Research Opportunities

Graduate Research Opportunities

Oneida Lake

Graduate Research Opportunities

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Undergraduate Research Opportunities

I have a couple of projects that provide a unique opportunity for undergraduates to obtain experience doing social science research in the natural resource management field. Interested students can engage in these projects and obtain undergraduate course credit.

Why do (or don’t) landowners remove invasive plants? – Many plant species have been introduced into eastern woodlands by human activities. These species are not native and can sometimes cause environmental harm by reducing the diversity of other species in the system and changing the chemical, biological and hydrological processes that maintain forest health. This  research asked landowners to provide their opinions on the control of three non-native species: Japanese stilt grass, Japanese honeysuckle, and Tree of heaven.

Who’s happier with their life? Recreation Specialization and Human Well Being – There is a lot of evidence that simply being in and around nature can make you happier and healthier. Natural resources recreation certainly offers those benefits and more (e.g., physical fitness). What we don’t know is how your level of involvement (as a causal, active, or committed participant) relates to your perceived satisfaction with your life (well-being). This research would examine well-being and recreation specialization to better understand this relationship.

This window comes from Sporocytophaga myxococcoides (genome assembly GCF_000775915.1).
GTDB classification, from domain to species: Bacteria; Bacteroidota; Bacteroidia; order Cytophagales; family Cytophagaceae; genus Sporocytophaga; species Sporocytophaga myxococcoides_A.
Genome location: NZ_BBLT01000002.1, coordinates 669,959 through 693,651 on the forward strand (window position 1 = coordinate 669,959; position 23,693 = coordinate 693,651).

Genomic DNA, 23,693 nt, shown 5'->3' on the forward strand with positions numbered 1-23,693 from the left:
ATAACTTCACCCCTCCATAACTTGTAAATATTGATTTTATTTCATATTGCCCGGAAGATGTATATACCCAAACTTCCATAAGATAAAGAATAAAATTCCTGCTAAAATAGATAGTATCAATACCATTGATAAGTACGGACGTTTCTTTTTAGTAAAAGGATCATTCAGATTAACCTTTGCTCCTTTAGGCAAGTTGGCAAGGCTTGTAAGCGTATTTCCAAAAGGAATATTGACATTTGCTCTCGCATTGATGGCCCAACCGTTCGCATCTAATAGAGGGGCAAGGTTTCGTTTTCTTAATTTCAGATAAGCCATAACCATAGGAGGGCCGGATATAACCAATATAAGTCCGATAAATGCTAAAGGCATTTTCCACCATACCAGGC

Can we rely on hunters to protect imperiled species? Two-thirds of endangered species use private lands in the U.S., and one-third of endangered species rely almost exclusively on private lands. An increasing number of people are buying land primarily as a place to hunt. Can these recreation landowners help provide habitat for endangered species? This research will look at attitudes of “recreation landowners” toward helping endangered species.